If you find that you are experiencing symptoms of MCS when you are exposed to different agents or if you have someone in your life that is, reminds readers that "avoidance is key."  In addition to changing the personal and home products you buy and use, you can consider the kind of energy you use, appliances you have, cleaning supplies and paints in your home, and move work areas away from common sources of symptoms such as copiers and printers. If you're in a pinch in a particular moment, make sure to go outside and get fresh air or move to a different environment. Check out for more on how to make changes at work or in the home to improve the quality of life of someone with MCS!

Have you ever experienced any chemical sensitivity?  Do you have some tips for others that do?  Please leave a comment in the box below.

1 comment:

  1. Yes, I have been having chemical sensitivity reactions for years. In my teens, most deodorants and hair sprays, many cleaners were aerosol and early on we found that I would have allergic reactions to the propellants. In my late thirties, I worked for an Orthotics prosthetics vendor where they created the AFO's (ankle foot Orthotics) by making a plaster mould, exact replica of the patients leg and foot, which involved putting on a cast and cutting it off to fill with plaster. Then heating huge sheets of plastic in a pizza oven (true!) to get the plastic to melt and shape around the plaster moulds. We had dust from the casts, and the plaster moulds and the toxic fumes from the plastic melting all which made me very sick. Later in my 40's I was given K 5 sanitizing solution accidently when I ordered Ice tea from a very well known burger chain. The night crew put in the solution to clean the stainless ice tea cannisters but failed to drain and rinse it out. The morning crew never checked it. They made fresh tea, dumped it in the dispenser on top of the toxic cleaner. I drank two gulps of what I THOUGHT was fresh hot tea to make room for the ice cup she was handing me... It burned out my sinuses, my tongue, throat ... and you can imagine what else.. All of this has left me very sensitive to perfumes, aerosols of any kind, candles, room air fresheners, laundry detergents and softeners, hand lotions, new garments, the gas station and isles in the stores with gardening insecticides and pool chemicals are horrid. I finally asked Longs if they could move the chemicals a couple of isles over away from their pharmacy and noted that the isle to the Pharmacy was a straight shot from their front door and right where they planted pool supplies and gardening. Note, they were happy to move them!!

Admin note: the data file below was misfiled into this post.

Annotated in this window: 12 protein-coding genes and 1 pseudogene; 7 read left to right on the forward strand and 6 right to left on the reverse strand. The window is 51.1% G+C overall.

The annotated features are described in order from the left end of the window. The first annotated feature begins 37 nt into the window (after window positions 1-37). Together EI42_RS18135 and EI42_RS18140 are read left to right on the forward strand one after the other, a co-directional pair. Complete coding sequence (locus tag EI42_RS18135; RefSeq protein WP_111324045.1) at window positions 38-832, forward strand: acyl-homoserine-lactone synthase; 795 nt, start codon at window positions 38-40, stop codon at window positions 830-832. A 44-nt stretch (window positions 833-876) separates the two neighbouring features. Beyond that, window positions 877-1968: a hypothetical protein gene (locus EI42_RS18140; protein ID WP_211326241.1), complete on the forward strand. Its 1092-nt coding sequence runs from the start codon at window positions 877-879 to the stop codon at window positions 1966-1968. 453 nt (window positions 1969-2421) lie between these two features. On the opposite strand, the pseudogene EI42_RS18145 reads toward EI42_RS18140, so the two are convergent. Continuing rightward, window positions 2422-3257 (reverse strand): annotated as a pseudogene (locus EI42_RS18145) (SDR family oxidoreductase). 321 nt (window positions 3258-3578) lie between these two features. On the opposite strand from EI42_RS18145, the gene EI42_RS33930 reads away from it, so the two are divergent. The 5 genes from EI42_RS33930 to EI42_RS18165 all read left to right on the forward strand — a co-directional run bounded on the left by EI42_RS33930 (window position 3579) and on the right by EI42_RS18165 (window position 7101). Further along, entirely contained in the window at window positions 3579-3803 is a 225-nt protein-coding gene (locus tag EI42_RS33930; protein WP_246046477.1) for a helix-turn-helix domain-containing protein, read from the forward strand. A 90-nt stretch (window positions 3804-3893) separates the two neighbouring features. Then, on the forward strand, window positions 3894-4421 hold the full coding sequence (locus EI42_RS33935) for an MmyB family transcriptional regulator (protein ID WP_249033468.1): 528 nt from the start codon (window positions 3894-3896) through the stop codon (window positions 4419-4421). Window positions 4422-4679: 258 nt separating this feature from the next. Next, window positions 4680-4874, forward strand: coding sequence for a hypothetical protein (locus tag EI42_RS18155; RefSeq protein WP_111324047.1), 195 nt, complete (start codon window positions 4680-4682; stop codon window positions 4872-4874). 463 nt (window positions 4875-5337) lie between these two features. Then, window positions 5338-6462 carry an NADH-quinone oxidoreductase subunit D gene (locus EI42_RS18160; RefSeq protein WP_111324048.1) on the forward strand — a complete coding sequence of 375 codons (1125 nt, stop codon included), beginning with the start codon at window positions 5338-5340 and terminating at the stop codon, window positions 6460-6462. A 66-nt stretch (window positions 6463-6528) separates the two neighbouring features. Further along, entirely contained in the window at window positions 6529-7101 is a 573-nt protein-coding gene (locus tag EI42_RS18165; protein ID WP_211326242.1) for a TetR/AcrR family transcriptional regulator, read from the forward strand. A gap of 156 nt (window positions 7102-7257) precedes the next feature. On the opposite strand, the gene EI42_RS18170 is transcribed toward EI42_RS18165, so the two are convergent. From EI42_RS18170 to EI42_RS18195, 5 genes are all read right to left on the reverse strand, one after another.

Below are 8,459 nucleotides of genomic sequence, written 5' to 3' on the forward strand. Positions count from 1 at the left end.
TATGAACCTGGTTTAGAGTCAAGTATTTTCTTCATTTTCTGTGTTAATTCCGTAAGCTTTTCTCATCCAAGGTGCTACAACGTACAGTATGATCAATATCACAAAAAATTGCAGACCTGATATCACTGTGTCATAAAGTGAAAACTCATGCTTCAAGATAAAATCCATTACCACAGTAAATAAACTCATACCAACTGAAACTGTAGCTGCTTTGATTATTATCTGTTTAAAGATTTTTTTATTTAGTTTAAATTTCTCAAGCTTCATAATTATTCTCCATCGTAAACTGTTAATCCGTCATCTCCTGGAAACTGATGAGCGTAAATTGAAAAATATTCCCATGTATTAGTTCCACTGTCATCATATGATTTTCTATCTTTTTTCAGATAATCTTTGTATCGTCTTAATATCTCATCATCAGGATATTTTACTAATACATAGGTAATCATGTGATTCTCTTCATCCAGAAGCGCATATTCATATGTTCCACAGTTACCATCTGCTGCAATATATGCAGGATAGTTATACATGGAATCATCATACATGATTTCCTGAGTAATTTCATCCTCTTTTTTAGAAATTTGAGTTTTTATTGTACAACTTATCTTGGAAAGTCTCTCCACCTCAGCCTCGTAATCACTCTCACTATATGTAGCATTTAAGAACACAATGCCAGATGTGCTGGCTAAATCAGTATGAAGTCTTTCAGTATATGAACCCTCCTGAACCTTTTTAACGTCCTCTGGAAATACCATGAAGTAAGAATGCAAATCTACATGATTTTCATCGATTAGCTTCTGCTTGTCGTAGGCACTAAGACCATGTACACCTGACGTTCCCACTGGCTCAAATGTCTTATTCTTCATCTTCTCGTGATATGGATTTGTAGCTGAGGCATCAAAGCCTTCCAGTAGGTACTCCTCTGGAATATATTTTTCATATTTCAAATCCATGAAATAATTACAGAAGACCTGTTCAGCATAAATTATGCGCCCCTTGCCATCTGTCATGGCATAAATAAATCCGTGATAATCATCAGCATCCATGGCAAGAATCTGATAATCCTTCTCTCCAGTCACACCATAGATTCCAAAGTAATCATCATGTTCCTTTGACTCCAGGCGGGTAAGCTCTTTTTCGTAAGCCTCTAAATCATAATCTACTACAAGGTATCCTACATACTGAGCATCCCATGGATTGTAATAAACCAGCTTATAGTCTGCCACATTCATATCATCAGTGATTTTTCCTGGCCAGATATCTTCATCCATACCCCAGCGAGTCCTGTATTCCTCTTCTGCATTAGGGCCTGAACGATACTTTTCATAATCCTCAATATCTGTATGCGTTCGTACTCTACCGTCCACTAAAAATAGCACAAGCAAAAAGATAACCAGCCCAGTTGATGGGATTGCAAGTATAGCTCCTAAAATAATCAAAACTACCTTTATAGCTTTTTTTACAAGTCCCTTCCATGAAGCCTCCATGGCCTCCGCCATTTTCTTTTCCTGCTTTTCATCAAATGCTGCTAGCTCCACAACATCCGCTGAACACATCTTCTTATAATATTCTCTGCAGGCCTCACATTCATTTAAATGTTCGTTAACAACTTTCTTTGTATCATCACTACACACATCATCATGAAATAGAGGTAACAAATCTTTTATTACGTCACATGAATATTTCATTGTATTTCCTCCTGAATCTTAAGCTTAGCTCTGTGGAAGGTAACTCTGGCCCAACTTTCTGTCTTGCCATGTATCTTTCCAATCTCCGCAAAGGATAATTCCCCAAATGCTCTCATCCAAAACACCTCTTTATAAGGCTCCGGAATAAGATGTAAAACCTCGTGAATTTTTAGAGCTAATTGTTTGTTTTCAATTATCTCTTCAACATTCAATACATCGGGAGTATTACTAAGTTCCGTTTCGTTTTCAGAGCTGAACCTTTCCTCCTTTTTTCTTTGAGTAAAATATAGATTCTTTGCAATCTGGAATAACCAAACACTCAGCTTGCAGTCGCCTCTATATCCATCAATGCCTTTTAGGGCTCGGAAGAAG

So what happens? Sneezing, coughing, itchy throat and eyes, severe headache, rashes, bloody noses.